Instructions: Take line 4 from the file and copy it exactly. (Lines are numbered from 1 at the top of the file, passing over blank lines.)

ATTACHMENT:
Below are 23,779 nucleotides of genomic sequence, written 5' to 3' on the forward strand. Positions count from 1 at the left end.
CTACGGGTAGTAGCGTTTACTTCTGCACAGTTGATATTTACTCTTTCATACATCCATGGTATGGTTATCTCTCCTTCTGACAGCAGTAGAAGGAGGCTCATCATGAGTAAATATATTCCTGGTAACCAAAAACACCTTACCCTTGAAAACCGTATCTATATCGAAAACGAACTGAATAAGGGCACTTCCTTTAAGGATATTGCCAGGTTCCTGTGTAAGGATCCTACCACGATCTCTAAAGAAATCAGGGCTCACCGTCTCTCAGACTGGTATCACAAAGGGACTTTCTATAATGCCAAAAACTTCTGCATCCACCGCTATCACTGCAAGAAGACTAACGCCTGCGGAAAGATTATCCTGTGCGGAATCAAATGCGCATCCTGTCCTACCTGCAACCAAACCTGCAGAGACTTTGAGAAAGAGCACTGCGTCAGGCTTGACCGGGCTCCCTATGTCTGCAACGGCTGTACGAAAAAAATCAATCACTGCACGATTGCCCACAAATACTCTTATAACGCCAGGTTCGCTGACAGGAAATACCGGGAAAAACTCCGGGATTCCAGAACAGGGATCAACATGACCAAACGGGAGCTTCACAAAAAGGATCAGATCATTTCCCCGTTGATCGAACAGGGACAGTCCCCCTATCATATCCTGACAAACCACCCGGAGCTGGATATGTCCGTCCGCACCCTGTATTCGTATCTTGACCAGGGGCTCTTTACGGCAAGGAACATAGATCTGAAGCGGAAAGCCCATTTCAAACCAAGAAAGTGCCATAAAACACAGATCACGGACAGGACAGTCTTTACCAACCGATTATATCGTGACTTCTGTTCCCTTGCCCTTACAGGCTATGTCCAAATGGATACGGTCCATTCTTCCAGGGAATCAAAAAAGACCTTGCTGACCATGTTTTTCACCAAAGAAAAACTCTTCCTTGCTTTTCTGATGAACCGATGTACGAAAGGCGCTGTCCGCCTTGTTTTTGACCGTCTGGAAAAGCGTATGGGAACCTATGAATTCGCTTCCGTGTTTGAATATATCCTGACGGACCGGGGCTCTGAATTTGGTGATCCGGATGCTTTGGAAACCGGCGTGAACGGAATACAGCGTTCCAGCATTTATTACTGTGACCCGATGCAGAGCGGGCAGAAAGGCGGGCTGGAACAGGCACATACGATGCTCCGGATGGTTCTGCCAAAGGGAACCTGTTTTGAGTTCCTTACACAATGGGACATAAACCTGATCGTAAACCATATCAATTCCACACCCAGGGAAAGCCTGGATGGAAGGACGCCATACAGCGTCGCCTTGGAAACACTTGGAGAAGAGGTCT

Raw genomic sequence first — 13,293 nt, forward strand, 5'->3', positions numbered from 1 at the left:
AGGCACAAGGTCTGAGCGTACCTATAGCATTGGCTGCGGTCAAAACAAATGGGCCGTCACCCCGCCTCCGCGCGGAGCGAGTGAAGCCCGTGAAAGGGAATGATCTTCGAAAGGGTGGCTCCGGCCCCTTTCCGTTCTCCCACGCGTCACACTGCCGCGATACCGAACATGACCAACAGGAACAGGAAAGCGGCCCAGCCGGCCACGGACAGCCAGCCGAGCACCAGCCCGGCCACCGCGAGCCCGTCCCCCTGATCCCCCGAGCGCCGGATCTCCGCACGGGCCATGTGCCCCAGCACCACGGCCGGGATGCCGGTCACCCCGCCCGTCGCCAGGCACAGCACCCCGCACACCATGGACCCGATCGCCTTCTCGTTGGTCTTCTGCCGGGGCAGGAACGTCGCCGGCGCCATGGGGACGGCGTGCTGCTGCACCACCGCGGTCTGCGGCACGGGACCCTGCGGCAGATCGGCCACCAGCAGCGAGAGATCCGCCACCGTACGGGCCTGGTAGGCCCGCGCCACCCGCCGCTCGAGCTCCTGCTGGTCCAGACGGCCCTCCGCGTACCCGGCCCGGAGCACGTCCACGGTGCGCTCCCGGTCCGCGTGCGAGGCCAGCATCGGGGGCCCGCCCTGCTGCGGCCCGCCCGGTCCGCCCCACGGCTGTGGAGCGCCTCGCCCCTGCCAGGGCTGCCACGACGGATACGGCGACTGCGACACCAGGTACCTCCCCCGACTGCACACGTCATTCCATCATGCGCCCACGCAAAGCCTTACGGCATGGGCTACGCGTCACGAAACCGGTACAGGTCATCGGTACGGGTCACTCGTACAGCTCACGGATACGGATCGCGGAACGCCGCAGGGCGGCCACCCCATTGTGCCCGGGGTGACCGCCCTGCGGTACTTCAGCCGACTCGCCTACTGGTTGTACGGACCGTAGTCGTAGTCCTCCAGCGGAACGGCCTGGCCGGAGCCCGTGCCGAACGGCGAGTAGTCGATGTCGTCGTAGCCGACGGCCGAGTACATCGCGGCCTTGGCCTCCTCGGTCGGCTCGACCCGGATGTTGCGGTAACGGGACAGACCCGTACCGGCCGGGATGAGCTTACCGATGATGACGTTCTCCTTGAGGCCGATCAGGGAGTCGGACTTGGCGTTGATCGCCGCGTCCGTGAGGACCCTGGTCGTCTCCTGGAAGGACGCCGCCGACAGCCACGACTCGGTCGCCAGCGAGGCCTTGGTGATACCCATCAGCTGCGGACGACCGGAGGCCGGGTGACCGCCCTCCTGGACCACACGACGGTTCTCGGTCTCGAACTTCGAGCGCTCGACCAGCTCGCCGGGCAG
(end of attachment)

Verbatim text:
AGGCACAAGGTCTGAGCGTACCTATAGCATTGGCTGCGGTCAAAACAAATGGGCCGTCACCCCGCCTCCGCGCGGAGCGAGTGAAGCCCGTGAAAGGGAATGATCTTCGAAAGGGTGGCTCCGGCCCCTTTCCGTTCTCCCACGCGTCACACTGCCGCGATACCGAACATGACCAACAGGAACAGGAAAGCGGCCCAGCCGGCCACGGACAGCCAGCCGAGCACCAGCCCGGCCACCGCGAGCCCGTCCCCCTGATCCCCCGAGCGCCGGATCTCCGCACGGGCCATGTGCCCCAGCACCACGGCCGGGATGCCGGTCACCCCGCCCGTCGCCAGGCACAGCACCCCGCACACCATGGACCCGATCGCCTTCTCGTTGGTCTTCTGCCGGGGCAGGAACGTCGCCGGCGCCATGGGGACGGCGTGCTGCTGCACCACCGCGGTCTGCGGCACGGGACCCTGCGGCAGATCGGCCACCAGCAGCGAGAGATCCGCCACCGTACGGGCCTGGTAGGCCCGCGCCACCCGCCGCTCGAGCTCCTGCTGGTCCAGACGGCCCTCCGCGTACCCGGCCCGGAGCACGTCCACGGTGCGCTCCCGGTCCGCGTGCGAGGCCAGCATCGGGGGCCCGCCCTGCTGCGGCCCGCCCGGTCCGCCCCACGGCTGTGGAGCGCCTCGCCCCTGCCAGGGCTGCCACGACGGATACGGCGACTGCGACACCAGGTACCTCCCCCGACTGCACACGTCATTCCATCATGCGCCCACGCAAAGCCTTACGGCATGGGCTACGCGTCACGAAACCGGTACAGGTCATCGGTACGGGTCACTCGTACAGCTCACGGATACGGATCGCGGAACGCCGCAGGGCGGCCACCCCATTGTGCCCGGGGTGACCGCCCTGCGGTACTTCAGCCGACTCGCCTACTGGTTGTACGGACCGTAGTCGTAGTCCTCCAGCGGAACGGCCTGGCCGGAGCCCGTGCCGAACGGCGAGTAGTCGATGTCGTCGTAGCCGACGGCCGAGTACATCGCGGCCTTGGCCTCCTCGGTCGGCTCGACCCGGATGTTGCGGTAACGGGACAGACCCGTACCGGCCGGGATGAGCTTACCGATGATGACGTTCTCCTTGAGGCCGATCAGGGAGTCGGACTTGGCGTTGATCGCCGCGTCCGTGAGGACCCTGGTCGTCTCCTGGAAGGACGCCGCCGACAGCCACGACTCGGTCGCCAGCGAGGCCTTGGTGATACCCATCAGCTGCGGACGACCGGAGGCCGGGTGACCGCCCTCCTGGACCACACGACGGTTCTCGGTCTCGAACTTCGAGCGCTCGACCAGCTCGCCGGGCAG